The most important thing to understand is that it doesn’t always happen to “the other guy”.  Most attacks are attacks of opportunity and small and medium businesses are disproportionately affected – likely because they do not have the sophisticated IT controls and staff that big companies have.

You have two choices – 

Prepare now.

React when an event happens.

I can tell you from experience, preparation is way better.

Information for this post came from Slashdot.

 Facebooktwitterredditlinkedinmailby feather

Industrial Espionage – Much Worse Than Credit Card Breaches

General Keith Alexander, former director of the National Security Agency, said that cyber espionage is the greatest transfer of wealth in history.  In 2012 when he made that statement, the the value of cyber industrial espionage on an annual basis was $338 billion.  Per year.  5 years later I am sure that number is greater.

Of course industrial espionage is not new.  In the early 18th century John Lombe, a British silk spinner went to Italy to steal the technology of an Italian company.  At night, by candlelight, he sketched drawings of the Italian company’s machines that he had managed to get a job working for.  He returned to England with the stolen technology and built a better machine to compete with the Italians.  Industrial espionage is not new.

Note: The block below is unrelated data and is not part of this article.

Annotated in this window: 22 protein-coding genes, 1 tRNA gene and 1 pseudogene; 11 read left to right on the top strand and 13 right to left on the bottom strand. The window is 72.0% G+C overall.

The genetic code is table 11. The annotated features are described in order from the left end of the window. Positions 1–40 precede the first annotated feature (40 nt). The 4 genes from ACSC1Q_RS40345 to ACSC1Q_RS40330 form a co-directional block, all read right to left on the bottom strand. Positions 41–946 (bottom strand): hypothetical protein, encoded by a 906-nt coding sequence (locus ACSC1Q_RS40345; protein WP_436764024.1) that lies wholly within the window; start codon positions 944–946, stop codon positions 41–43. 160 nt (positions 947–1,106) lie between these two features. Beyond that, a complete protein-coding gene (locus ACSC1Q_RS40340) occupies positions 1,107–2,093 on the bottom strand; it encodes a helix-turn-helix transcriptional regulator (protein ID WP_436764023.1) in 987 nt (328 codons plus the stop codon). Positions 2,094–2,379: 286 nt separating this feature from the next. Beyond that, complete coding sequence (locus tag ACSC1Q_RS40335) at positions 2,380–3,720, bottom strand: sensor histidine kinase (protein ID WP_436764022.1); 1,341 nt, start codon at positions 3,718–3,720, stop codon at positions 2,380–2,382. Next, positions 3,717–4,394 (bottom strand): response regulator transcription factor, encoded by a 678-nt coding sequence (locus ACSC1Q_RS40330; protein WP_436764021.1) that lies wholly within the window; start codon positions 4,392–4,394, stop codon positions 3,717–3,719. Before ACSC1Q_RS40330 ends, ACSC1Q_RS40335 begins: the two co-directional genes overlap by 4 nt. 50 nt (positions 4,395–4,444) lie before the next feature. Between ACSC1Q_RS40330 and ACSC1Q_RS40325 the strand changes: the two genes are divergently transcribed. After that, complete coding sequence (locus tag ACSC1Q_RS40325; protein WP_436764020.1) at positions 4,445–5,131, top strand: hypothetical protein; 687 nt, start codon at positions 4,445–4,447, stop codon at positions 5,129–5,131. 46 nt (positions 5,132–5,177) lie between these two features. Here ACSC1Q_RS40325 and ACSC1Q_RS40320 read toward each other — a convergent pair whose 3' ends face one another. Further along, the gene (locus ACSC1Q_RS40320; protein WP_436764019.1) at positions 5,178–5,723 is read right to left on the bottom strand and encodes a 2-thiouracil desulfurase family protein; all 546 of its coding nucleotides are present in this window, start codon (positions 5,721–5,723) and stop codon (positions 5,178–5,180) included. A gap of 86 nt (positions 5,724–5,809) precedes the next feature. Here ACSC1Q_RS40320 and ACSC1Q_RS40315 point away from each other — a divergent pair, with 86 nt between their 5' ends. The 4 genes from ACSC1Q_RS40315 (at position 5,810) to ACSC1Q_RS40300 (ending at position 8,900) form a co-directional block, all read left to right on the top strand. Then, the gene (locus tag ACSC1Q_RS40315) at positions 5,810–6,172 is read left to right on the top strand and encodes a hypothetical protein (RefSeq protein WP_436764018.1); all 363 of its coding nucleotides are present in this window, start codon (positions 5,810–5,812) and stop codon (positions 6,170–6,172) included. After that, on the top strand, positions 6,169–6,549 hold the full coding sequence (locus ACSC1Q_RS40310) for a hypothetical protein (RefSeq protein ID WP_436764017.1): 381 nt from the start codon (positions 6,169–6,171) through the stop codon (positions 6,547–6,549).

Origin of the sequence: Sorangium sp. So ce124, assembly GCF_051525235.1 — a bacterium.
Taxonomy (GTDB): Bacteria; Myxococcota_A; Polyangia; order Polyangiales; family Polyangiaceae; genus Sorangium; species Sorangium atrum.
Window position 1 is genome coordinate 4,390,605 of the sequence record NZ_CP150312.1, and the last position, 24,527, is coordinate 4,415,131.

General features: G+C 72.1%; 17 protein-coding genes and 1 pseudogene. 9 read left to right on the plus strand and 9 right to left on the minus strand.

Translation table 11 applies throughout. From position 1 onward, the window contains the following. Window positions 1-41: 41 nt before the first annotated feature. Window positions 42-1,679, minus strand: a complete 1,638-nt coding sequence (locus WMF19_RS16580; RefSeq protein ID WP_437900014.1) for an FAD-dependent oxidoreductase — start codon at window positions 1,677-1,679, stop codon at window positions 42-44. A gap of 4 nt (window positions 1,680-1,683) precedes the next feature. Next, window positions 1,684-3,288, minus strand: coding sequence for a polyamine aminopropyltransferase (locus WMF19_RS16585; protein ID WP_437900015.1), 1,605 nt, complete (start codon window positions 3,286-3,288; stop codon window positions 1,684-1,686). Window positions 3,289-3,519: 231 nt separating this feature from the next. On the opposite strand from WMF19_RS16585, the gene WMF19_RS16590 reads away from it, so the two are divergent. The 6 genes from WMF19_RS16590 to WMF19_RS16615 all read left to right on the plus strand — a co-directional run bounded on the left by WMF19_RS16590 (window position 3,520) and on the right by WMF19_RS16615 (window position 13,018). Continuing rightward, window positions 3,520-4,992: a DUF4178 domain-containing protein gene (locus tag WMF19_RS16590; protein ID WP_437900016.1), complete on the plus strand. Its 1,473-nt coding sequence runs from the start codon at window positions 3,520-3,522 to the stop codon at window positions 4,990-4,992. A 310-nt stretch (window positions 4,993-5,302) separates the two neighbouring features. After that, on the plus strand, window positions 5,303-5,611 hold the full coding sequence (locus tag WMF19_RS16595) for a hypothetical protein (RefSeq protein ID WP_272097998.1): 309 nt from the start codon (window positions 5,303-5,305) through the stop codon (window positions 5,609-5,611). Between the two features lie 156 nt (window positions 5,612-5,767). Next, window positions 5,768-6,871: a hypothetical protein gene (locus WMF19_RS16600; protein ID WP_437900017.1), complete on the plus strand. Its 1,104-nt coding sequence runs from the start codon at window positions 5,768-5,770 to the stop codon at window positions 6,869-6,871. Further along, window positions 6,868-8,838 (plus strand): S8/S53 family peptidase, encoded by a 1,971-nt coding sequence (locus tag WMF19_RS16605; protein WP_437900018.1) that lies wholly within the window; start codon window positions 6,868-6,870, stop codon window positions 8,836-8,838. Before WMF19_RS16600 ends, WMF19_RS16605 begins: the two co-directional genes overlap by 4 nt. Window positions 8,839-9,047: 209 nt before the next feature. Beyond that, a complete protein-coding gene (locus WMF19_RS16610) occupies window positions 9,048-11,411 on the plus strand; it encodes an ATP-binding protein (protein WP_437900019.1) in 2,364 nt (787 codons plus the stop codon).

What is new is the ease with which this can be done.  With everything being connected, you can now steal secrets from half way around the world.  And with cyber security practices at many businesses being a bit lax (there are a few industries for which this is not the case, but they are the exception), it is pretty easy to do.  Even defense, which you think would be secure, is not.  Lockheed lost the technology for the F-35 and now the Chinese make a knockoff and sell it at a fraction of the price.

Unlike credit card or personal information theft which is required to be disclosed, for the most part, stolen intellectual property is kept quiet.  It is embarrassing and would likely make stockholders upset.  What they don’t know won’t hurt them.

As the manufacturing process becomes more computerized, it is a huge leak opportunity.  Traditional IT security solutions sometimes don’t work on the factory floor.  Crooks know that and attack at that weak spot. In the absence of controls, detection and good processes, the crime will go undetected.

Fast forward a couple of centuries.

6 men in Houston were arrested for stealing technology for creating marine foam.  China wanted to increase it’s marine business and this foam is used in building boats due to its special buoyancy.